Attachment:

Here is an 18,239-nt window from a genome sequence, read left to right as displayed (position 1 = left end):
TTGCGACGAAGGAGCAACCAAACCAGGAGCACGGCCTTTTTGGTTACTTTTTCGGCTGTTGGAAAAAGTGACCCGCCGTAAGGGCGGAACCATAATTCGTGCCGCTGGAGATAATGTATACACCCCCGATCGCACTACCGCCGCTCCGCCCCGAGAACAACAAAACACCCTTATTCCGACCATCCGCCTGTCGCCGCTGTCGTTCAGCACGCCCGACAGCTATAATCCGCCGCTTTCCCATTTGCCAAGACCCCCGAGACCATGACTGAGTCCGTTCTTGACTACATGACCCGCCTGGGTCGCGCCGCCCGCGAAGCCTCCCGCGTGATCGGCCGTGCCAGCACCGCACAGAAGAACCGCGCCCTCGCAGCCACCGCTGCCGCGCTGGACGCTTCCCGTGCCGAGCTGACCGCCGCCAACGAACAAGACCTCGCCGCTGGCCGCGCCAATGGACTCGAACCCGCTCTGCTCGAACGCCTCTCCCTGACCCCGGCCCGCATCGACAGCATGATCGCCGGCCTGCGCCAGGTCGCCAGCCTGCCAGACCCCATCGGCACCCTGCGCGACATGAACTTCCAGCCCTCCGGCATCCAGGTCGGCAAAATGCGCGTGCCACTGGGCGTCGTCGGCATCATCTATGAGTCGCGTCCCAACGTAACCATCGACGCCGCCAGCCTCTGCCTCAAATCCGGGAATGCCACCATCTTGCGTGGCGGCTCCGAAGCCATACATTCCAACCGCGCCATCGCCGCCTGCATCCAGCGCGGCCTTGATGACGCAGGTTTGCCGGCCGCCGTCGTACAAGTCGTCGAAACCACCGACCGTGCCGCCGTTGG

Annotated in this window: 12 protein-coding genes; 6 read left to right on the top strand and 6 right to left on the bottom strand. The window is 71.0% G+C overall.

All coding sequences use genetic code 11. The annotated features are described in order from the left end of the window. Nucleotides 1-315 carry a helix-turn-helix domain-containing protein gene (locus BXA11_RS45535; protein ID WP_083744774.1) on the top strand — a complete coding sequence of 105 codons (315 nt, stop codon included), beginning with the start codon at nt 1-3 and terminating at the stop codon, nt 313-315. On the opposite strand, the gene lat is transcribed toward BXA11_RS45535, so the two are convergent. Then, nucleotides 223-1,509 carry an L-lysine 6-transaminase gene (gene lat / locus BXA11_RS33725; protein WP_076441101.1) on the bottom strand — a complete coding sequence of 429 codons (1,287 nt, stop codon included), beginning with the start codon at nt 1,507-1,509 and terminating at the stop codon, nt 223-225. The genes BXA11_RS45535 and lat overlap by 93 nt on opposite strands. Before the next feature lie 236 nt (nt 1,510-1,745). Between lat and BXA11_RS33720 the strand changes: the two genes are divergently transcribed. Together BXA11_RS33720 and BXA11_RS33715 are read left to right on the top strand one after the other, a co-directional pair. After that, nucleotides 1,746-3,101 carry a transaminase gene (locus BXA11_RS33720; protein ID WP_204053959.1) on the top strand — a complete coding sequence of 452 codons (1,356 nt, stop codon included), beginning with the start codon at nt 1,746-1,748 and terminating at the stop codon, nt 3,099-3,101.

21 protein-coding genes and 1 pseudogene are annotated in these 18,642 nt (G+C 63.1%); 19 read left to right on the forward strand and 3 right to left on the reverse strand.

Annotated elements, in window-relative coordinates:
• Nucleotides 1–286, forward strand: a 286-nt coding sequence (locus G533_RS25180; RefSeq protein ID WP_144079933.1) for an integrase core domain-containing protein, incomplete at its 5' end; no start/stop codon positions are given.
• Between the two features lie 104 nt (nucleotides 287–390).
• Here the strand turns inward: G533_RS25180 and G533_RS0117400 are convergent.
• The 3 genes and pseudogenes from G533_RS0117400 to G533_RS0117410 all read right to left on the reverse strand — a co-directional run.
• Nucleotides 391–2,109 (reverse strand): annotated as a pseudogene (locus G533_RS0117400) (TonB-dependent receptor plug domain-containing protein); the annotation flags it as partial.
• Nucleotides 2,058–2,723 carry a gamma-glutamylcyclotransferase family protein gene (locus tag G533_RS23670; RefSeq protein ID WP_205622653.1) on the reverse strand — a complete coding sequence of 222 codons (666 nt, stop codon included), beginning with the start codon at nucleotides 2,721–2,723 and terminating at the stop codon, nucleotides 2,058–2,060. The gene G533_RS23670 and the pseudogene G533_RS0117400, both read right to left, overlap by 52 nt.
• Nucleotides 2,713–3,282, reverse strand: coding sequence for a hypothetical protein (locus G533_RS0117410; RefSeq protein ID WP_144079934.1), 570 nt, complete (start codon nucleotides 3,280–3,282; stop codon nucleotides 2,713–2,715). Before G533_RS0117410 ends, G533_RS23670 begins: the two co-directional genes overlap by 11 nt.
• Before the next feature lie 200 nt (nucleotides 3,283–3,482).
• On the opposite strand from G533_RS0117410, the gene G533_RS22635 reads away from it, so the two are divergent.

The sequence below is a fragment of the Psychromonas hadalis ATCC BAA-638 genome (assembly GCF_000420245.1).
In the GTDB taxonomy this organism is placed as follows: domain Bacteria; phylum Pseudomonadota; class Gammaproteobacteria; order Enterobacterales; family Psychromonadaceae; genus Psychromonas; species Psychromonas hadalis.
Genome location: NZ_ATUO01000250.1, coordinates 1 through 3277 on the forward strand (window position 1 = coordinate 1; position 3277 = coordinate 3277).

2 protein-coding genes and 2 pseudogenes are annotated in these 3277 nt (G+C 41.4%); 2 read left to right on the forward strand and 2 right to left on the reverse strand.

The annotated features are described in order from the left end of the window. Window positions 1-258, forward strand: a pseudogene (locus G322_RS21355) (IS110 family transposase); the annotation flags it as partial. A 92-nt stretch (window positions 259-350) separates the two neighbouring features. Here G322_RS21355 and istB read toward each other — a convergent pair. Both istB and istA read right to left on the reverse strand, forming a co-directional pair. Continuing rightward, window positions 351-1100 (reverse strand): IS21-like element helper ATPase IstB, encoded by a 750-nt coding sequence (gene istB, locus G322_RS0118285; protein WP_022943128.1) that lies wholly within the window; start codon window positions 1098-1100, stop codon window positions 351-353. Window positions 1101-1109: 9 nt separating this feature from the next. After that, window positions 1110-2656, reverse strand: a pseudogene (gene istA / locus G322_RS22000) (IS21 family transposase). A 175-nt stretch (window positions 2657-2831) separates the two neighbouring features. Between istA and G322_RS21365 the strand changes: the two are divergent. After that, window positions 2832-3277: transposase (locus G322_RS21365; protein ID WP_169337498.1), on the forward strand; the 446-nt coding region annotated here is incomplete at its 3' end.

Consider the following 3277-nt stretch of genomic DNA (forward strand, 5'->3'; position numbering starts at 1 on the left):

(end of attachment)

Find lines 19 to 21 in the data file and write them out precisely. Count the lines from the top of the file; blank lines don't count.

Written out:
2 protein-coding genes and 2 pseudogenes are annotated in these 3277 nt (G+C 41.4%); 2 read left to right on the forward strand and 2 right to left on the reverse strand.

The annotated features are described in order from the left end of the window. Window positions 1-258, forward strand: a pseudogene (locus G322_RS21355) (IS110 family transposase); the annotation flags it as partial. A 92-nt stretch (window positions 259-350) separates the two neighbouring features. Here G322_RS21355 and istB read toward each other — a convergent pair. Both istB and istA read right to left on the reverse strand, forming a co-directional pair. Continuing rightward, window positions 351-1100 (reverse strand): IS21-like element helper ATPase IstB, encoded by a 750-nt coding sequence (gene istB, locus G322_RS0118285; protein WP_022943128.1) that lies wholly within the window; start codon window positions 1098-1100, stop codon window positions 351-353. Window positions 1101-1109: 9 nt separating this feature from the next. After that, window positions 1110-2656, reverse strand: a pseudogene (gene istA / locus G322_RS22000) (IS21 family transposase). A 175-nt stretch (window positions 2657-2831) separates the two neighbouring features. Between istA and G322_RS21365 the strand changes: the two are divergent. After that, window positions 2832-3277: transposase (locus G322_RS21365; protein ID WP_169337498.1), on the forward strand; the 446-nt coding region annotated here is incomplete at its 3' end.

Consider the following 3277-nt stretch of genomic DNA (forward strand, 5'->3'; position numbering starts at 1 on the left):